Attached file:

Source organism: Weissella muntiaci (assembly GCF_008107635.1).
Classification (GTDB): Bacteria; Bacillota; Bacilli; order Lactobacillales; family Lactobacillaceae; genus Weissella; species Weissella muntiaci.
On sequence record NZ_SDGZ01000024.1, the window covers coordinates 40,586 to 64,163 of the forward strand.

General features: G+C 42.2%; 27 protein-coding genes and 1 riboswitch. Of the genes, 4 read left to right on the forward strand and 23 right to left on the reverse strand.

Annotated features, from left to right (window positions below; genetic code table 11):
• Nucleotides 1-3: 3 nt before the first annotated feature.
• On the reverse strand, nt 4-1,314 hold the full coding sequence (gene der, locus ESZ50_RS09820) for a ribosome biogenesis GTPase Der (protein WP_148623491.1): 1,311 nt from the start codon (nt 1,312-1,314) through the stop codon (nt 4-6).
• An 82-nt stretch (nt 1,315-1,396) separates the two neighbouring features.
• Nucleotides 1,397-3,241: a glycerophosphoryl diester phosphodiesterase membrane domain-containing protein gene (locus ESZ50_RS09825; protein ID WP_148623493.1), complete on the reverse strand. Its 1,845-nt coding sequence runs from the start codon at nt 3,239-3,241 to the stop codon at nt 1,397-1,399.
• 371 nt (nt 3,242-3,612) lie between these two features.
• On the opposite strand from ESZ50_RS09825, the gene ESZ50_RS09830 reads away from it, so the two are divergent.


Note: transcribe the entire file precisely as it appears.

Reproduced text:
Source organism: Weissella muntiaci (assembly GCF_008107635.1).
Classification (GTDB): Bacteria; Bacillota; Bacilli; order Lactobacillales; family Lactobacillaceae; genus Weissella; species Weissella muntiaci.
On sequence record NZ_SDGZ01000024.1, the window covers coordinates 40,586 to 64,163 of the forward strand.

General features: G+C 42.2%; 27 protein-coding genes and 1 riboswitch. Of the genes, 4 read left to right on the forward strand and 23 right to left on the reverse strand.

Annotated features, from left to right (window positions below; genetic code table 11):
• Nucleotides 1-3: 3 nt before the first annotated feature.
• On the reverse strand, nt 4-1,314 hold the full coding sequence (gene der, locus ESZ50_RS09820) for a ribosome biogenesis GTPase Der (protein WP_148623491.1): 1,311 nt from the start codon (nt 1,312-1,314) through the stop codon (nt 4-6).
• An 82-nt stretch (nt 1,315-1,396) separates the two neighbouring features.
• Nucleotides 1,397-3,241: a glycerophosphoryl diester phosphodiesterase membrane domain-containing protein gene (locus ESZ50_RS09825; protein ID WP_148623493.1), complete on the reverse strand. Its 1,845-nt coding sequence runs from the start codon at nt 3,239-3,241 to the stop codon at nt 1,397-1,399.
• 371 nt (nt 3,242-3,612) lie between these two features.
• On the opposite strand from ESZ50_RS09825, the gene ESZ50_RS09830 reads away from it, so the two are divergent.